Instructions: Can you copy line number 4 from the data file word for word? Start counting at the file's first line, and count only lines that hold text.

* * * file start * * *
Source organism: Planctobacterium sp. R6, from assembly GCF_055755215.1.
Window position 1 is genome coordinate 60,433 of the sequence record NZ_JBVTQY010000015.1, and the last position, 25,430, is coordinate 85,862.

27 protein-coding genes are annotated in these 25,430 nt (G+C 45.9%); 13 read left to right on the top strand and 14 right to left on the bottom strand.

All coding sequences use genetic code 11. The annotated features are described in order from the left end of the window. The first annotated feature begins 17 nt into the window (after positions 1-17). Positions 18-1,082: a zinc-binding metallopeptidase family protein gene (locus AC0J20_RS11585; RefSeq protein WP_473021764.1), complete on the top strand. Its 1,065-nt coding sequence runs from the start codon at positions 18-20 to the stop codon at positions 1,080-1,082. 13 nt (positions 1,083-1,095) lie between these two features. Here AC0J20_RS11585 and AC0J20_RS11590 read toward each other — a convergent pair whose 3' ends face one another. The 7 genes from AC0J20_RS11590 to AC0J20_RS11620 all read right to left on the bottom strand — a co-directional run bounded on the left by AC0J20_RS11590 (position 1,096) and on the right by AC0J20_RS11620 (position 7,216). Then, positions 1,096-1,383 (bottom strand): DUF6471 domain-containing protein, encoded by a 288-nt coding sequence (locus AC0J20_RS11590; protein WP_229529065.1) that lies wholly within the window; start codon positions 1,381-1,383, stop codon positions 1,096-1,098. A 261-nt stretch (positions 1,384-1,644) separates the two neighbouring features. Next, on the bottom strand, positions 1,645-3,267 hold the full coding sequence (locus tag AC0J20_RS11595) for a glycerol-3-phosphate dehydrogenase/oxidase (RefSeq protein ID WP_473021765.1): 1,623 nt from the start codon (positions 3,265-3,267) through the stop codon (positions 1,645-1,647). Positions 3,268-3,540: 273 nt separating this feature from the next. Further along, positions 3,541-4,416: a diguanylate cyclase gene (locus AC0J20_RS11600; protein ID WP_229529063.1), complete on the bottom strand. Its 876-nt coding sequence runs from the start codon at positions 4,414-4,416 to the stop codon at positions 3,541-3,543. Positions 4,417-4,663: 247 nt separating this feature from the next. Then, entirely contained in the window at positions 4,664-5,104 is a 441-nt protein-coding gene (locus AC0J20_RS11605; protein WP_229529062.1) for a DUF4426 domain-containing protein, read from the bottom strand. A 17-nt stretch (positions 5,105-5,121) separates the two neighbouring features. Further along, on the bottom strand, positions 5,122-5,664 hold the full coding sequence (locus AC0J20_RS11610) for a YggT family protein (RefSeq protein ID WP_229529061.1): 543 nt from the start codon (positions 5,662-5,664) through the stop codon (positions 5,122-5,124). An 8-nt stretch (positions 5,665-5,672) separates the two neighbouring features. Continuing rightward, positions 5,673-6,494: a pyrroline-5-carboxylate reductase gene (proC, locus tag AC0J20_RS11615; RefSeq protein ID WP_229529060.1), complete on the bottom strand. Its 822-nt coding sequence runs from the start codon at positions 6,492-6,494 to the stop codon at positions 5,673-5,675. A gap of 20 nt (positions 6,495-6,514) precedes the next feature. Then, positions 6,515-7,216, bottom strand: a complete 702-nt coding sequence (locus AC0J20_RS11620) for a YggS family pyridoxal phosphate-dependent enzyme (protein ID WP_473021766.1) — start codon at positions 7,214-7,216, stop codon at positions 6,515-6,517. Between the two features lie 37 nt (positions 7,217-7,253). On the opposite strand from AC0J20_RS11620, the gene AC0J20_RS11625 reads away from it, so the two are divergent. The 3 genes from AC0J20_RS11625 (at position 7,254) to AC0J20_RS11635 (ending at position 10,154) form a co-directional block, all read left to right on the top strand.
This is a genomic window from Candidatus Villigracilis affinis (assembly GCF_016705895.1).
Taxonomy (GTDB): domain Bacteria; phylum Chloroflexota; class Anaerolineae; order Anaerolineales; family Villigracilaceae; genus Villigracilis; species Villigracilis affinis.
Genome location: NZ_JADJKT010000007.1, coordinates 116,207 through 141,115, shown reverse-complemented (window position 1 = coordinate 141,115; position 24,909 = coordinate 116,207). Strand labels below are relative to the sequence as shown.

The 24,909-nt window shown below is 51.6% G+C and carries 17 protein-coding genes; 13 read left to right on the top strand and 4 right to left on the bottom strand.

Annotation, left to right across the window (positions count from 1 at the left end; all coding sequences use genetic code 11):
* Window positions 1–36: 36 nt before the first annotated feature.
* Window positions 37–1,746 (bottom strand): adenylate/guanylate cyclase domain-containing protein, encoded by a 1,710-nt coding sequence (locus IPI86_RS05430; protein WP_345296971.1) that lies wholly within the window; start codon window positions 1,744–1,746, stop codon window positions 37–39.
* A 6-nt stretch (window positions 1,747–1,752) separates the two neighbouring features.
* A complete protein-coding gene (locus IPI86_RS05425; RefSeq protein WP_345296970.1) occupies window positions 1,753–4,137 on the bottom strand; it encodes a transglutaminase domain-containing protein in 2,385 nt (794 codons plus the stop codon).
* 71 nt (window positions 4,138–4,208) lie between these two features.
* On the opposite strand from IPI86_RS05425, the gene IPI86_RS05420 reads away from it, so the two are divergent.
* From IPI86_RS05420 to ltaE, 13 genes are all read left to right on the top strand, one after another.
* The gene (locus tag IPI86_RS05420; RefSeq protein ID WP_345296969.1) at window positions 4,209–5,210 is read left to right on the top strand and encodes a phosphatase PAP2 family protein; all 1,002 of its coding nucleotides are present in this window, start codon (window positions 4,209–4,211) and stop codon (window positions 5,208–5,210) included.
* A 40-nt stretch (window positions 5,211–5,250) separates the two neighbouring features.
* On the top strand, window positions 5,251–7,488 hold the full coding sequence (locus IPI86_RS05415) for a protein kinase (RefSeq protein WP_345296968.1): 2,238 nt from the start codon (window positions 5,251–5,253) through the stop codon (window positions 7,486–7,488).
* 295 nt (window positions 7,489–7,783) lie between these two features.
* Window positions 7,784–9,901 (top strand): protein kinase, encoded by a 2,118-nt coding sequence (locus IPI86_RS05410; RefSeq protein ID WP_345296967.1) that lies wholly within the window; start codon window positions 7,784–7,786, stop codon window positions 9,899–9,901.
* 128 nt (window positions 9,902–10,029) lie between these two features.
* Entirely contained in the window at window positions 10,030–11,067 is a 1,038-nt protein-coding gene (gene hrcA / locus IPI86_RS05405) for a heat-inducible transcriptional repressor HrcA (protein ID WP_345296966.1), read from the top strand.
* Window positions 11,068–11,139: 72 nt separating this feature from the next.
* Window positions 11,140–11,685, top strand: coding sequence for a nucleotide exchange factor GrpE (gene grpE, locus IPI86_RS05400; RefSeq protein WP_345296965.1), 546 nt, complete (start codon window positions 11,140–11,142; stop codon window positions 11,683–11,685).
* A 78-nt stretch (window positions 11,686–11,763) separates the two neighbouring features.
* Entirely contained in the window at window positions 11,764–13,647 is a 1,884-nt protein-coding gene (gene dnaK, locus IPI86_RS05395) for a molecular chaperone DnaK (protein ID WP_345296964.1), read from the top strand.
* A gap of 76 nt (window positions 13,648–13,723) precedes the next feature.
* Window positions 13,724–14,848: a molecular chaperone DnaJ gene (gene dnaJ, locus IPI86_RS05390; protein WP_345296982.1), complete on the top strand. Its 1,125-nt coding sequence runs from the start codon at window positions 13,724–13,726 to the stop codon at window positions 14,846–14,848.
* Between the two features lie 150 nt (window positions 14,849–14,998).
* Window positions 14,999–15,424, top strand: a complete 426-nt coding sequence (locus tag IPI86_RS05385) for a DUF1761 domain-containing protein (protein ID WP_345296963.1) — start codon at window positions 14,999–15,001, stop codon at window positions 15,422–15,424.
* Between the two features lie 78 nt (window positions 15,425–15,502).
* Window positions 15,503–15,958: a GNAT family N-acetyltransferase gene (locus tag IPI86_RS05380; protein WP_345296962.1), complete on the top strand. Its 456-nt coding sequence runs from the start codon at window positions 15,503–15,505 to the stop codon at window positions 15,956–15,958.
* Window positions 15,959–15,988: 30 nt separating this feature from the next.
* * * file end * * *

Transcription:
All coding sequences use genetic code 11. The annotated features are described in order from the left end of the window. The first annotated feature begins 17 nt into the window (after positions 1-17). Positions 18-1,082: a zinc-binding metallopeptidase family protein gene (locus AC0J20_RS11585; RefSeq protein WP_473021764.1), complete on the top strand. Its 1,065-nt coding sequence runs from the start codon at positions 18-20 to the stop codon at positions 1,080-1,082. 13 nt (positions 1,083-1,095) lie between these two features. Here AC0J20_RS11585 and AC0J20_RS11590 read toward each other — a convergent pair whose 3' ends face one another. The 7 genes from AC0J20_RS11590 to AC0J20_RS11620 all read right to left on the bottom strand — a co-directional run bounded on the left by AC0J20_RS11590 (position 1,096) and on the right by AC0J20_RS11620 (position 7,216). Then, positions 1,096-1,383 (bottom strand): DUF6471 domain-containing protein, encoded by a 288-nt coding sequence (locus AC0J20_RS11590; protein WP_229529065.1) that lies wholly within the window; start codon positions 1,381-1,383, stop codon positions 1,096-1,098. A 261-nt stretch (positions 1,384-1,644) separates the two neighbouring features. Next, on the bottom strand, positions 1,645-3,267 hold the full coding sequence (locus tag AC0J20_RS11595) for a glycerol-3-phosphate dehydrogenase/oxidase (RefSeq protein ID WP_473021765.1): 1,623 nt from the start codon (positions 3,265-3,267) through the stop codon (positions 1,645-1,647). Positions 3,268-3,540: 273 nt separating this feature from the next. Further along, positions 3,541-4,416: a diguanylate cyclase gene (locus AC0J20_RS11600; protein ID WP_229529063.1), complete on the bottom strand. Its 876-nt coding sequence runs from the start codon at positions 4,414-4,416 to the stop codon at positions 3,541-3,543. Positions 4,417-4,663: 247 nt separating this feature from the next. Then, entirely contained in the window at positions 4,664-5,104 is a 441-nt protein-coding gene (locus AC0J20_RS11605; protein WP_229529062.1) for a DUF4426 domain-containing protein, read from the bottom strand. A 17-nt stretch (positions 5,105-5,121) separates the two neighbouring features. Further along, on the bottom strand, positions 5,122-5,664 hold the full coding sequence (locus AC0J20_RS11610) for a YggT family protein (RefSeq protein ID WP_229529061.1): 543 nt from the start codon (positions 5,662-5,664) through the stop codon (positions 5,122-5,124). An 8-nt stretch (positions 5,665-5,672) separates the two neighbouring features. Continuing rightward, positions 5,673-6,494: a pyrroline-5-carboxylate reductase gene (proC, locus tag AC0J20_RS11615; RefSeq protein ID WP_229529060.1), complete on the bottom strand. Its 822-nt coding sequence runs from the start codon at positions 6,492-6,494 to the stop codon at positions 5,673-5,675. A gap of 20 nt (positions 6,495-6,514) precedes the next feature. Then, positions 6,515-7,216, bottom strand: a complete 702-nt coding sequence (locus AC0J20_RS11620) for a YggS family pyridoxal phosphate-dependent enzyme (protein ID WP_473021766.1) — start codon at positions 7,214-7,216, stop codon at positions 6,515-6,517. Between the two features lie 37 nt (positions 7,217-7,253). On the opposite strand from AC0J20_RS11620, the gene AC0J20_RS11625 reads away from it, so the two are divergent. The 3 genes from AC0J20_RS11625 (at position 7,254) to AC0J20_RS11635 (ending at position 10,154) form a co-directional block, all read left to right on the top strand.